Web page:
Planning a Make/Hack/Play Summer
I can tell it’s summer because I’ve read 4 books in three days. I can tell it’s 2012 because when I finish one book, I click on the screen I’m reading three times and a new book appears. This is awesome. Expensive, but awesome.
While I’m in NY, thankfully missing out on the horrific DC/MD/VA weather, I’ve been trying to get my schedule and agenda set for the whirlwind section of summer. In a week’s time I’ll be at Constructing Modern Knowledge, and from that point on there’s really no down time until August and the start of school. Which, on reflection, isn’t really downtime at all. Shoot.
One of the spaces I’m excited to visit this summer is Sprout & Co, even though Sprout is avowedly not a maker/hacker space. They’re focused on becoming a community hub for science and design, for research and education.
Our neighborhoods and communities are among our least appreciated educational resources. The way we run our studios (and the benefits that have come our way as a result) is our vote of confidence in the value and feasibility of thinking more broadly about how spaces, people, and equipment can be made available to all.
I find that mission inspiring in it’s breadth and simplicity.
As I continue to experiment with audio for the still-hypothetical Make/Hack/Play podcast, I’m looking for questions that generalize out from the details of a particular domain to the challenges faced by all individuals and communities dedicated to exploration, discovery, problems solving.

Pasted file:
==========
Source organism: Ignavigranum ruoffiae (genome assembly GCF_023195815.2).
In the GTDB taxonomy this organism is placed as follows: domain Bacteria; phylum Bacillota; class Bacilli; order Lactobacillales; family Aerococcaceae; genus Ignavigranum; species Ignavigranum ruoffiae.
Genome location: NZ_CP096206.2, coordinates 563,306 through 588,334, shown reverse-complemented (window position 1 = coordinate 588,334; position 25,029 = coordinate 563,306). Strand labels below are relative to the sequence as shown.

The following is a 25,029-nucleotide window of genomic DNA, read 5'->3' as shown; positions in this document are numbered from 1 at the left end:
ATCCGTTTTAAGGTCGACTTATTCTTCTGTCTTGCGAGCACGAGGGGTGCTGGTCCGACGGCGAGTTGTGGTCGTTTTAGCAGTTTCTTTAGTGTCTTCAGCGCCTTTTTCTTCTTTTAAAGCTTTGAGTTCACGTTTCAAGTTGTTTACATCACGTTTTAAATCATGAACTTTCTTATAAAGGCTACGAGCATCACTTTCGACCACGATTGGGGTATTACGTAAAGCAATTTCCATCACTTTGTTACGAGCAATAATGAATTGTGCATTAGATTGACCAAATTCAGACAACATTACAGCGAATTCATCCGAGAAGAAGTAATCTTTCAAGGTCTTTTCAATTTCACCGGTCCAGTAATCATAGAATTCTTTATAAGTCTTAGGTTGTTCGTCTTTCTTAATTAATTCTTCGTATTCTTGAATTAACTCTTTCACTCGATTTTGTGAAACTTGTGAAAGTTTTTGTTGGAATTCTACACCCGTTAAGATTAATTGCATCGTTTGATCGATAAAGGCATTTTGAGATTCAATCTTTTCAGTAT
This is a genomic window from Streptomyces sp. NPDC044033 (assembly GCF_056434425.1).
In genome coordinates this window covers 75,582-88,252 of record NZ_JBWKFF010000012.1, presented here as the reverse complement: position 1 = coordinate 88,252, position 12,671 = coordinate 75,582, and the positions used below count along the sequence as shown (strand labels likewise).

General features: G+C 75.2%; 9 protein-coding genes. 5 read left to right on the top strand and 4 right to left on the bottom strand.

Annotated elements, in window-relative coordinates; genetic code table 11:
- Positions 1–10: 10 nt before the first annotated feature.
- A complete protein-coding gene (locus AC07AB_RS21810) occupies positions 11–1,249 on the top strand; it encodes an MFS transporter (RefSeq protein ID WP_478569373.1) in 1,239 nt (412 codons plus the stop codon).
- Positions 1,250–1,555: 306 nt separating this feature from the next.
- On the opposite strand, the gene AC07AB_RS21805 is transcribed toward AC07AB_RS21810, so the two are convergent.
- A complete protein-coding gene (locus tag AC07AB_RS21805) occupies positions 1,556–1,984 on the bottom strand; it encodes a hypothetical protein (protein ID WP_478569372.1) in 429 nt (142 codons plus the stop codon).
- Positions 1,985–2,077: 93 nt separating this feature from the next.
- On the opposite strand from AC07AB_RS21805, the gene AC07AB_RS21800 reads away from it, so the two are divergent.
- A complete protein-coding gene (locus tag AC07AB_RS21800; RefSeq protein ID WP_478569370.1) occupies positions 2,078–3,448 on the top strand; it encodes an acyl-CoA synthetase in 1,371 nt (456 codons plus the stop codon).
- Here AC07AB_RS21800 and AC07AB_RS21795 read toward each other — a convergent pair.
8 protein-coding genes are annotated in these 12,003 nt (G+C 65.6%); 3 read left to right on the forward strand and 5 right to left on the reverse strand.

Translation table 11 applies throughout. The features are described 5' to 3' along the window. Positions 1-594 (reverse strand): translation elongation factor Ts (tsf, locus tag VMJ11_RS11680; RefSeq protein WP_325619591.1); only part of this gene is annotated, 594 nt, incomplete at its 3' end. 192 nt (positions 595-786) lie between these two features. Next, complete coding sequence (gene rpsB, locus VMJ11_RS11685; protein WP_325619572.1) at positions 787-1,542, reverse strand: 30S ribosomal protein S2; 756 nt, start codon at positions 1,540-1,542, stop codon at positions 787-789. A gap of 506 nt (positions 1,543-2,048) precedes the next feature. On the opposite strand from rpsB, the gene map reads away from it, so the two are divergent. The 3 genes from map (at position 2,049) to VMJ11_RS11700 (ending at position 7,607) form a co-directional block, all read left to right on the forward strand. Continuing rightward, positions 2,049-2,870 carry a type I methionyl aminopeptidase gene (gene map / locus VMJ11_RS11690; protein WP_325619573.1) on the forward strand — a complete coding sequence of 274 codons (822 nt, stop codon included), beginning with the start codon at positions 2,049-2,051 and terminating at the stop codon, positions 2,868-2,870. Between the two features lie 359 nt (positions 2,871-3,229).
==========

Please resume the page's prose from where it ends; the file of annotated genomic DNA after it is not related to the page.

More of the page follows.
There’s no call to avoid conversations about skills and craft. The best reflections, the best stories, are often grounded in a specific experience that requires some jargon or technical details. But the conversation should aim at something beyond an audio how-to.
So that’s my top-level thought process. Here’s some of the steps I’ve taken down two different “do stuff” paths.
The first is a short audio conversation with Ed Engelman, a family friend who teaches at DCMO BOCES. We spent a great morning at Ed’s house playing with his bicycle wheel windmill and trying to use the ISMO Oscilloscope for the iPad. The difference between the easy banter of those two hours and my clumsy over-steering of the 15 recorded minutes is a good reminder of how much I need to practice and develop this skill. My thanks to Ed for inviting me up to the house and being game for this experiment.
At the end of my conversation with Ed, I tried to ask a “big question” about failure and the learning process, and it went over like a ton of bricks. If I want to encourage people to reflect broadly from their specific experiences, I’ll need to have a stable of clearly formed questions that approach those big ideas.
Here’s my current bundle of questions around Princess Irulan’s favorite topic – beginings.
- How do you begin? Is there something consistent that takes an idea or a new activity out the foamy realm on inconsequential fascination (“that’s cool”) into something that you’re actually DO-ING?
- Experiments to new habits. Looking back, what separates the things you’ve tried once or twice, from those that became new habits, new parts of your personality and baseline experience? Was there an experience of early success? Encountering surprising depth? Support from a a mentor or a community?
- How have you been effective when encouraging/mentoring beginners (for a particular subject/craft) or new beginnings? Is there a difference between those two?